Everything You Need To Know About Motorcycle Insurance
Here you are, you’ve just purchased or restored an exciting two-wheeled steed, and you’re ready to set out unto the world’s highways.
Hopefully, you’re licensed up, and we should take a moment to congratulate you for the passing of your exams and riding tests.
Before you can embark upon the unforeseen pavement, you have to (no really, you have to, legally) register with your local vehicular insurance company.
Insuring your motorcycle is a semi-complicated procedure, that is made rather painless – unless you’re sympathetic to your wallet – by the host insurance companies. It’s extremely important, as a member of the engine-propelled public that you insure your vehicle. This does numerous things, but most importantly, it protects both yourself and your fellow commuters if anything bad were to happen on the roads.
When it became mandatory – it was first legally installed by the state of Massachusetts in 1927 – for the overall protection of the well-being of drivers, it changed a large portion of the motor industry forever.
Here, we will go over all of the must-know aspects of motorcycle insurance in order to best prepare yourself for what’s to come.
The best place to get started is the mirror. Unfortunately, due to nearly a century of data, insurance rates (what you need, how much you will pay, and what companies will offer) have a lot to do with the person that is purchasing said insurance.
There are many things in that mirror that will help you understand what you’re about to get into. Obviously, your age is a huge factor. Younger riders, and people in general, are more likely to get into accidents. This may be a large over-generalization, but you can’t really argue with facts, and there is no way for your insurance company to change the influence of your age based on your personal history. Rather, to make it as “fair” as possible, they will lump age groups to ensure a just average. Youthful exuberance, and the apparent lack of life experience – in comparison with older riders – add to the risk of an accident.
If you consider that the legal age for driving or riding is the same(ish) almost everywhere you go, it’s easy to determine how much road experience you’ve been exposed to (legally, that is). So, while you may think you’re the most reliable 20-something you know, the insurance company doesn’t rightly care, because it’s easier (and probably more accurate) for them to put all of your age group in one pot.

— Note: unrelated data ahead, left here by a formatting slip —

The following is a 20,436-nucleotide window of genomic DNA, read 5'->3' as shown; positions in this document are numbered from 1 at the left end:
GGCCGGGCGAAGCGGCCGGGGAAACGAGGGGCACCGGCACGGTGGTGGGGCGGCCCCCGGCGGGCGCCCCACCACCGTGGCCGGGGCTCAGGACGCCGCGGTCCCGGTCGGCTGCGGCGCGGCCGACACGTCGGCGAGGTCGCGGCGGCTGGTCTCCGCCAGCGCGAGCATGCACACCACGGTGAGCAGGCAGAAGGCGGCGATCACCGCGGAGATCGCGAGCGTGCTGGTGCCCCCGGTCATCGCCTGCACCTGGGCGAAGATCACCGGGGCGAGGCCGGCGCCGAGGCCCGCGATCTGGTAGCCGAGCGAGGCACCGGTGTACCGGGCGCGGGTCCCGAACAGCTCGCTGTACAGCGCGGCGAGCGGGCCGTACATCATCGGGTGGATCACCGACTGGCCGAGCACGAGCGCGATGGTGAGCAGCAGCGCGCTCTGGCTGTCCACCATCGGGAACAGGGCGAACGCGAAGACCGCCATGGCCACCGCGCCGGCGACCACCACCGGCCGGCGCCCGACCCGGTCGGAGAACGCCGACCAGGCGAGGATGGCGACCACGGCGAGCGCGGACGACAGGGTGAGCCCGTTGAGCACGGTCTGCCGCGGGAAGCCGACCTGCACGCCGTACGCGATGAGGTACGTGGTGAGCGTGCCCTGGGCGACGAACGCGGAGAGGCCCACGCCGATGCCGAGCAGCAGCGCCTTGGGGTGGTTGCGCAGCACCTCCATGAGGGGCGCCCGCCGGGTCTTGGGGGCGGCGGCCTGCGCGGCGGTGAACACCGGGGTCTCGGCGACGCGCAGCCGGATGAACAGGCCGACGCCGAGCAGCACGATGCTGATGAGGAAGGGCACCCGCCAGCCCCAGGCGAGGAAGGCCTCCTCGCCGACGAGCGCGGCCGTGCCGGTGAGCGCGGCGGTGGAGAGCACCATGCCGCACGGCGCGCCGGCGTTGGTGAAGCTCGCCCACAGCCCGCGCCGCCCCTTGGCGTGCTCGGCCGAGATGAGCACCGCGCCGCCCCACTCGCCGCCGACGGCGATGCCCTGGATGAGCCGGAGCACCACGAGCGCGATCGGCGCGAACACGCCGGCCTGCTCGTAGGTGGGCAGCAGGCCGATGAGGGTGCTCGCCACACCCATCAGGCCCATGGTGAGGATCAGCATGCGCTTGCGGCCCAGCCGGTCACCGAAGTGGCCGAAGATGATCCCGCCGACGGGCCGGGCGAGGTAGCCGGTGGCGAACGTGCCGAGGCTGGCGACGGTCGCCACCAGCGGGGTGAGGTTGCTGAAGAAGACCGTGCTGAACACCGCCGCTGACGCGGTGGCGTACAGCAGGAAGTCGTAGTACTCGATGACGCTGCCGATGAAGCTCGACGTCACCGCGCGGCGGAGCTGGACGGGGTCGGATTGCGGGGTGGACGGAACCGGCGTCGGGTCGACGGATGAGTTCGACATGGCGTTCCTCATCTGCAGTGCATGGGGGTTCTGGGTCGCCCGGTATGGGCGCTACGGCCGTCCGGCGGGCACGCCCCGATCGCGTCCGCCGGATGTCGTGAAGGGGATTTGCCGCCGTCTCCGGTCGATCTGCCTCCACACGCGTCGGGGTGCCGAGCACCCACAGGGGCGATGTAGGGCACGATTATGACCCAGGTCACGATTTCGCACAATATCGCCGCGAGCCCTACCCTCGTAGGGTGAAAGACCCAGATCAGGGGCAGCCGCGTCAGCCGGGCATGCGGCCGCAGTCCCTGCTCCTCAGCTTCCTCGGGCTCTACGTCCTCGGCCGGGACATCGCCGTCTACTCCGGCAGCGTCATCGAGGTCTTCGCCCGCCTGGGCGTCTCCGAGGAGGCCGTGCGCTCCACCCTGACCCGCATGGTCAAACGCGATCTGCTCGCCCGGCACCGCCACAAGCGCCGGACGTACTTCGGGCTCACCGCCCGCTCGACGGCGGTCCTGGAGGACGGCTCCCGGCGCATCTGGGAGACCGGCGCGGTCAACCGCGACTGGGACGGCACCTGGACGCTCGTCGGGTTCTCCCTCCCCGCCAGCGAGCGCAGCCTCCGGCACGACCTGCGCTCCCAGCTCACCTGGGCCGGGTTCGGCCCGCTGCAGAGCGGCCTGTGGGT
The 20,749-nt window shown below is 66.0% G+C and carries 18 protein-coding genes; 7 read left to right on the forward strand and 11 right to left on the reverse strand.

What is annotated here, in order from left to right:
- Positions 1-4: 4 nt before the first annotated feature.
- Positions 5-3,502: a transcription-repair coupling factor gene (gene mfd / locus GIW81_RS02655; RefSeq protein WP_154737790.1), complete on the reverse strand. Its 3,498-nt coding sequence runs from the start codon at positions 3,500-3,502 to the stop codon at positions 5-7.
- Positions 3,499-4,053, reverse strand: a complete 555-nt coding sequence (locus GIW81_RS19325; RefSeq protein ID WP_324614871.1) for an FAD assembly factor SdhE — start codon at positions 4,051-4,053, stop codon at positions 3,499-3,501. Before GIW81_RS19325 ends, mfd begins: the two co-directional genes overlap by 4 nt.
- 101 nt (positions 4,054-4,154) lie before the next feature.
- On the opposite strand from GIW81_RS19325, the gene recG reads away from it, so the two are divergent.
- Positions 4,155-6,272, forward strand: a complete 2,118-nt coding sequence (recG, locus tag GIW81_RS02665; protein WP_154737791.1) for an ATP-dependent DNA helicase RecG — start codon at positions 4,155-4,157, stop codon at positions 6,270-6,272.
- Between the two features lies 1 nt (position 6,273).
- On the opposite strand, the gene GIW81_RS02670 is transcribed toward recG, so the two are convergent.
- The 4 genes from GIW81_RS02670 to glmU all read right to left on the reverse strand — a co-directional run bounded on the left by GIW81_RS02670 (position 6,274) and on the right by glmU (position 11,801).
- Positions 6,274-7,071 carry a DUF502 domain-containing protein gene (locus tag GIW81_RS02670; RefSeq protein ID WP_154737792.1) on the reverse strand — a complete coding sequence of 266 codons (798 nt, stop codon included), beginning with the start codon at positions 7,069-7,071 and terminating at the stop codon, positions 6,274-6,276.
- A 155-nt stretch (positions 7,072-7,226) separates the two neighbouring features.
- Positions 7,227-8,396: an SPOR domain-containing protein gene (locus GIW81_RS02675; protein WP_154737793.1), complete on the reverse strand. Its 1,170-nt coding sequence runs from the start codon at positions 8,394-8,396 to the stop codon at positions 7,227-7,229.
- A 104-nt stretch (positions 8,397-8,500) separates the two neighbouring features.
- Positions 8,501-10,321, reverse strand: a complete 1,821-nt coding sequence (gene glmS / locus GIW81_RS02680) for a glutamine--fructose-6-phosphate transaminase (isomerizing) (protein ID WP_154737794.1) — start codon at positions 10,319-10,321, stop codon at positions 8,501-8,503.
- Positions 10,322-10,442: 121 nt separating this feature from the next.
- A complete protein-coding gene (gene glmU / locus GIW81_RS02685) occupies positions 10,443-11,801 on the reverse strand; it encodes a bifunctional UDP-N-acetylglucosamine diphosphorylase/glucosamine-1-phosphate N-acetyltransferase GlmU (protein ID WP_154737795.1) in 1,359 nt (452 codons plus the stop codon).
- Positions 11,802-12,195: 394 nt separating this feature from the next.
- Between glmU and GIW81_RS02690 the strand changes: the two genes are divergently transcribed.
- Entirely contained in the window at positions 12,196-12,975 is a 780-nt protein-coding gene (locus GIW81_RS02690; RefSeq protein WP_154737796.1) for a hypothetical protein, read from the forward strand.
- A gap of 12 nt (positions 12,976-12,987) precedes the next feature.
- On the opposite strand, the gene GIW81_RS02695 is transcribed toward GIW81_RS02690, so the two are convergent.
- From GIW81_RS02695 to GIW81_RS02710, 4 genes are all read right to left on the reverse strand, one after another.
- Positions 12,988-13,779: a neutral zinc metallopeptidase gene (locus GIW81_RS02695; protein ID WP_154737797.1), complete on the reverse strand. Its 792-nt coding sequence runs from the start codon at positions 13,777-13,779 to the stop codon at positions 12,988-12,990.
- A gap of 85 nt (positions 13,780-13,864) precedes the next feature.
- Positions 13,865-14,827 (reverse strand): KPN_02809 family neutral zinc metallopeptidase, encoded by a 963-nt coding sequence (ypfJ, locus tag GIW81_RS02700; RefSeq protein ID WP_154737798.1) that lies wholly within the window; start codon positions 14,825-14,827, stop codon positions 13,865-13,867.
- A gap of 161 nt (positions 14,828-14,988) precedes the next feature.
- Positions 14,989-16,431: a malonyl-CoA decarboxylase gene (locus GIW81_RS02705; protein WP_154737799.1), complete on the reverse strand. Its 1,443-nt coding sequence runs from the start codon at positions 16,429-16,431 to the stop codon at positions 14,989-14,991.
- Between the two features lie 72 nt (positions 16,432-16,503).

With your age, comes your experience, and most insurance agencies have a system in place that offers long-time insured drivers or riders a discount based on your driving record over time. You can be sure that if you just walked out of the license office to march over and snap up some security in insurance, you’ll get a far higher rate than a veteran of the road.
Your driving record will also affect the outcome of your available rates, as those with accounted for accidents on their license will pay more than those with a spotless record. Your record will consist of everything tied to your specific license number. This will include strikes for getting tickets from your municipal police – whether it’s parking violations, speeding tickets, or impounding markers. None of those are good to have on your seemingly (there is no case of a dirty record being cleaned) permanent driving record.
Worse than tickets would be those accidents we spoke of. Regardless of scale, fender benders and right offs alike will greatly affect the standing of your license.
All of these things intertwine to define the mirror sentiment.
Your age, experience, and driving record can (if clean) be your key to major insurance discounts. Generally, these consist of promotions like 15% OFF for 10 years clean driving record. Something that keeps people striving to be better road users, and safer members of the public automotive flow. Consider your experience and your clean driving record the road to reaching the carrot that is decent discounts on your monthly or yearly insurance.